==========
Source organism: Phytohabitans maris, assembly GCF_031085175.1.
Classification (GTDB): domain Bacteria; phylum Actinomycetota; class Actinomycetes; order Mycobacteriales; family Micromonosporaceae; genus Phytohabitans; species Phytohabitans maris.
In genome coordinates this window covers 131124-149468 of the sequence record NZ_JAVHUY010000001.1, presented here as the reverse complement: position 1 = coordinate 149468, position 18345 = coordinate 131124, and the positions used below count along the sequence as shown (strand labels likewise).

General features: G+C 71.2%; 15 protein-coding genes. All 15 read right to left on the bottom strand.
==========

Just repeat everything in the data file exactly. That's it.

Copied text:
Source organism: Phytohabitans maris, assembly GCF_031085175.1.
Classification (GTDB): domain Bacteria; phylum Actinomycetota; class Actinomycetes; order Mycobacteriales; family Micromonosporaceae; genus Phytohabitans; species Phytohabitans maris.
In genome coordinates this window covers 131124-149468 of the sequence record NZ_JAVHUY010000001.1, presented here as the reverse complement: position 1 = coordinate 149468, position 18345 = coordinate 131124, and the positions used below count along the sequence as shown (strand labels likewise).

General features: G+C 71.2%; 15 protein-coding genes. All 15 read right to left on the bottom strand.